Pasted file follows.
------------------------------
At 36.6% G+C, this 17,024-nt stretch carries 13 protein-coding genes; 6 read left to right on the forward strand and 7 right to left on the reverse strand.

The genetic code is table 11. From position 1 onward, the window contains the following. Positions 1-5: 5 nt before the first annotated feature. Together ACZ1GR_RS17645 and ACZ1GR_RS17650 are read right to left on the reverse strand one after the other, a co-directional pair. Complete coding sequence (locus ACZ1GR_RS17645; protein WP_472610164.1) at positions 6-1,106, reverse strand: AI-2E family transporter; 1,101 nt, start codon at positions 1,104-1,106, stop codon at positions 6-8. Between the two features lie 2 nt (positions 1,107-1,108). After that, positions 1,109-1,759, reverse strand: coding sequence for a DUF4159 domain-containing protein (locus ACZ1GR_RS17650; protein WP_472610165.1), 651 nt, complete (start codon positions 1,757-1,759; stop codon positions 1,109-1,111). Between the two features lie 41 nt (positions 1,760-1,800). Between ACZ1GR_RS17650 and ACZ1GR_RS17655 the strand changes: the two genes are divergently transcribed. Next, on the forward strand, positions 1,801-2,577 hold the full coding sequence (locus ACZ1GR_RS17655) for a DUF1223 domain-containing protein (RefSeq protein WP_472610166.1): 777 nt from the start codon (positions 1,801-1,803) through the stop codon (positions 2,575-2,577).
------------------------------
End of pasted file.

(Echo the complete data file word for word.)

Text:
At 36.6% G+C, this 17,024-nt stretch carries 13 protein-coding genes; 6 read left to right on the forward strand and 7 right to left on the reverse strand.

The genetic code is table 11. From position 1 onward, the window contains the following. Positions 1-5: 5 nt before the first annotated feature. Together ACZ1GR_RS17645 and ACZ1GR_RS17650 are read right to left on the reverse strand one after the other, a co-directional pair. Complete coding sequence (locus ACZ1GR_RS17645; protein WP_472610164.1) at positions 6-1,106, reverse strand: AI-2E family transporter; 1,101 nt, start codon at positions 1,104-1,106, stop codon at positions 6-8. Between the two features lie 2 nt (positions 1,107-1,108). After that, positions 1,109-1,759, reverse strand: coding sequence for a DUF4159 domain-containing protein (locus ACZ1GR_RS17650; protein WP_472610165.1), 651 nt, complete (start codon positions 1,757-1,759; stop codon positions 1,109-1,111). Between the two features lie 41 nt (positions 1,760-1,800). Between ACZ1GR_RS17650 and ACZ1GR_RS17655 the strand changes: the two genes are divergently transcribed. Next, on the forward strand, positions 1,801-2,577 hold the full coding sequence (locus ACZ1GR_RS17655) for a DUF1223 domain-containing protein (RefSeq protein WP_472610166.1): 777 nt from the start codon (positions 1,801-1,803) through the stop codon (positions 2,575-2,577).